Elementary Report Card Information

Fremont Unified School District switched to standards-based report cards in all elementary schools in the 2019-2020 school year. The Report Card Team spent three years designing the new report cards. It helps parents better understand their children's performance at school. Read the Report Card Frequently Asked Questions (FAQs) below for more information.

Elementary Report Cards

English español 繁體中文
Grade TK grado TK 過渡性幼兒園
Grade K grado K 幼兒園
Grade 1 grado 1 一年級
Grade 2 grado 2 二年級
Grade 3 grado 3 三年級
Grade 4 grado 4 四年級
Grade 5 grado 5 五年級


Dual Immersion Elementary Report Cards

Spanish Dual Immersion (SDI) - Mandarin Immersion Program (MIP)

Grade TK grado TK 過渡性幼兒園 Grade TK grado TK 過渡性幼兒園
Grade K grado K 幼兒園 Grade K grado K 幼兒園
Grade 1 grado 1 一年級 Grade 1 grado 1 一年級
Grade 2 grado 2 二年級 Grade 2 grado 2 二年級
Grade 3 grado 3 三年級 Grade 3 grado 3 三年級
Grade 4 grado 4 四年級 Grade 4 grado 4 四年級
Grade 5 grado 5 五年級 Grade 5 grado 5 五年級


The following questions and responses may be helpful as you review the report card with your child/ren. Thank you for all you do to support your child's learning.


How are the report cards marked?

Performance levels describe your child's performance on each academic standard or skill compared to grade-level expectations at designated times throughout the school year. The levels will help you and your child understand the skills your child has demonstrated, and the skills they have not yet mastered. For grades K-2, teachers use a 3, 2, 1 scale. For grades 3-5, teachers use a 4, 3, 2, 1 scale.

Teachers consider the multiple pieces of evidence they have collected throughout the trimester that show what a student has learned. Using that information, teachers can determine if students are meeting the standards with deep understanding (4), meeting the standards (3), partially meeting the standards (2), or not meeting the standards (1) in all academic areas.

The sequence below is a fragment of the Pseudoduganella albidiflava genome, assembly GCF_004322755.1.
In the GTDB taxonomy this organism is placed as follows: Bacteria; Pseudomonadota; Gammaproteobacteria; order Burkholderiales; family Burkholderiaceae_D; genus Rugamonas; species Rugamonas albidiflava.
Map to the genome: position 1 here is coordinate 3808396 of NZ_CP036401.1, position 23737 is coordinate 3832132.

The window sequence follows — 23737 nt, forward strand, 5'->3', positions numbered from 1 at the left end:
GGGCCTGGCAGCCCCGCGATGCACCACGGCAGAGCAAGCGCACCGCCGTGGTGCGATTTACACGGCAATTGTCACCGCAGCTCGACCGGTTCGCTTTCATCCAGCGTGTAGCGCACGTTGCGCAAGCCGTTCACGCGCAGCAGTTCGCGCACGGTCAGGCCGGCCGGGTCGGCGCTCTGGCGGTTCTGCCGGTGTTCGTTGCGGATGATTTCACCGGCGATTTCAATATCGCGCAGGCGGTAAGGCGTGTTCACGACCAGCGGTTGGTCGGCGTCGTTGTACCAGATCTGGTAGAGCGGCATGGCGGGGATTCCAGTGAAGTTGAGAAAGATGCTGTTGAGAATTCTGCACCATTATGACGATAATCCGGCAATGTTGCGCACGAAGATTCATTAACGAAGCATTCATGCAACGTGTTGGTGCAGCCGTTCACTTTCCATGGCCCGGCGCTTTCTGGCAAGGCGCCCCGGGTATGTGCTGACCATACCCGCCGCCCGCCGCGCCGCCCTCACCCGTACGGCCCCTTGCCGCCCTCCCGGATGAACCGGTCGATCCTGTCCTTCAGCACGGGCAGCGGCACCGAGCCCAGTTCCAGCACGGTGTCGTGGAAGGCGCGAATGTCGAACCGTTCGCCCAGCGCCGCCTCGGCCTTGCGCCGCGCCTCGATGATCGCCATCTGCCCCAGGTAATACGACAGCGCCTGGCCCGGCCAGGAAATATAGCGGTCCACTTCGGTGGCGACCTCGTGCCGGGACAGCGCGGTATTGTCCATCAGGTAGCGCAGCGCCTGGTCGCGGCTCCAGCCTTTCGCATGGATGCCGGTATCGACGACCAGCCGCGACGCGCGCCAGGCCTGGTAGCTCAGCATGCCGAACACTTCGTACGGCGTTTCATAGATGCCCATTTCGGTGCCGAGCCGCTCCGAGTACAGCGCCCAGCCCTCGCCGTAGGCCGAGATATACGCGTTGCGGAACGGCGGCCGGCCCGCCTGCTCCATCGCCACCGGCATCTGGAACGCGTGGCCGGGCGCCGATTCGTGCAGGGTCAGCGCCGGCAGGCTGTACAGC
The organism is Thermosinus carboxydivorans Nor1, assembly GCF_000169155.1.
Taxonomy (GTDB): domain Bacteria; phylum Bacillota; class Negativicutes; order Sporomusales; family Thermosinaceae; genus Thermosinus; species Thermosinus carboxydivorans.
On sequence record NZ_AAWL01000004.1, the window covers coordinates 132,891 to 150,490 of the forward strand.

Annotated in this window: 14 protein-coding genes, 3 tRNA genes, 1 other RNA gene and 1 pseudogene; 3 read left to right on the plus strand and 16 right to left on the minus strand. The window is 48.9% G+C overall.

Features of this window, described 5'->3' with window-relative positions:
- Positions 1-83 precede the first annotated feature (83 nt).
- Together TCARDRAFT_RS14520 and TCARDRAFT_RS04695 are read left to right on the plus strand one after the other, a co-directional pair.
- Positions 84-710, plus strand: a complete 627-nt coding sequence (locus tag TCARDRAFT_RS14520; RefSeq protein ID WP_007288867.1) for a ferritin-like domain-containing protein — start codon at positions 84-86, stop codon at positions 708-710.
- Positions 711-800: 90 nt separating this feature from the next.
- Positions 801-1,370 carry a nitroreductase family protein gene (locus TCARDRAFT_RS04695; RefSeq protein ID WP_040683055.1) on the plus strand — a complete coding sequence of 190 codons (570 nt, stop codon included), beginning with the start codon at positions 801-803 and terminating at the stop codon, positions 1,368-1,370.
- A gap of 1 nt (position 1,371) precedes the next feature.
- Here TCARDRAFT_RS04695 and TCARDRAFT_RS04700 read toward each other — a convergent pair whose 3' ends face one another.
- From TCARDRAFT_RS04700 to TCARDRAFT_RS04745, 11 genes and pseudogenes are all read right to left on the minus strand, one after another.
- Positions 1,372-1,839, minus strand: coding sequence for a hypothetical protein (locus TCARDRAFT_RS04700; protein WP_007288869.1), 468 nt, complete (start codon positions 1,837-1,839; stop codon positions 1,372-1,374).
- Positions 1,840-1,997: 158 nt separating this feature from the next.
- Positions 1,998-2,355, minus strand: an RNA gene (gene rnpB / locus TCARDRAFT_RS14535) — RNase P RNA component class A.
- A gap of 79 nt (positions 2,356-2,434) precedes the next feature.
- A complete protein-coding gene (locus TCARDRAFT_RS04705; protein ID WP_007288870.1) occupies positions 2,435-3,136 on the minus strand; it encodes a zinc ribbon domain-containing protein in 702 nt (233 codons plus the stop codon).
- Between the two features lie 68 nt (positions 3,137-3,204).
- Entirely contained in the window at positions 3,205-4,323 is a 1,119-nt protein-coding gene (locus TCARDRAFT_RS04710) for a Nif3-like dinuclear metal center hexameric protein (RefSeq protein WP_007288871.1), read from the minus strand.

What do the performance levels mean for academic grades?

Grades K-2 Grades 3-5
n/a 4 Standard Met with Deep Understanding. Work is excellent, exceptional, or extended. A student working at a 4 level displays excellent quality, performs with high accuracy, applies the  learning in complex ways, and/or extends the expectations for meeting the grade level standard. A 4  does not mean the student has progressed into the standards for the next grade level.  Level 4 marks are given to grades 3-5 only.
3 3 Standard Met. Work is proficient, consistent, and accurate. A student working at a 3 level displays high quality, performs with accuracy, applies the learning correctly, and/or meets expectations for the grade level standard.
2 2 Standard Partially Met. Work is basic or simple, and may be inconsistent. A student working at a 2 level displays basic quality, performs with inconsistent accuracy, applies the learning at a basic level, and/or approaches the grade level standard but only at the simplest level of content, task, or skill. Additional support may be needed for students performing at this level.
1 1 Standard Not Met. Work at this level is limited or there is insufficient evidence of learning. A student working at a 1 level displays limited quality, performs with little evidence of understanding or limited accuracy, and/or applies learning at a minimal level. Work at this level does not meet expectations for the grade level standard. Additional support is needed for students performing at this level.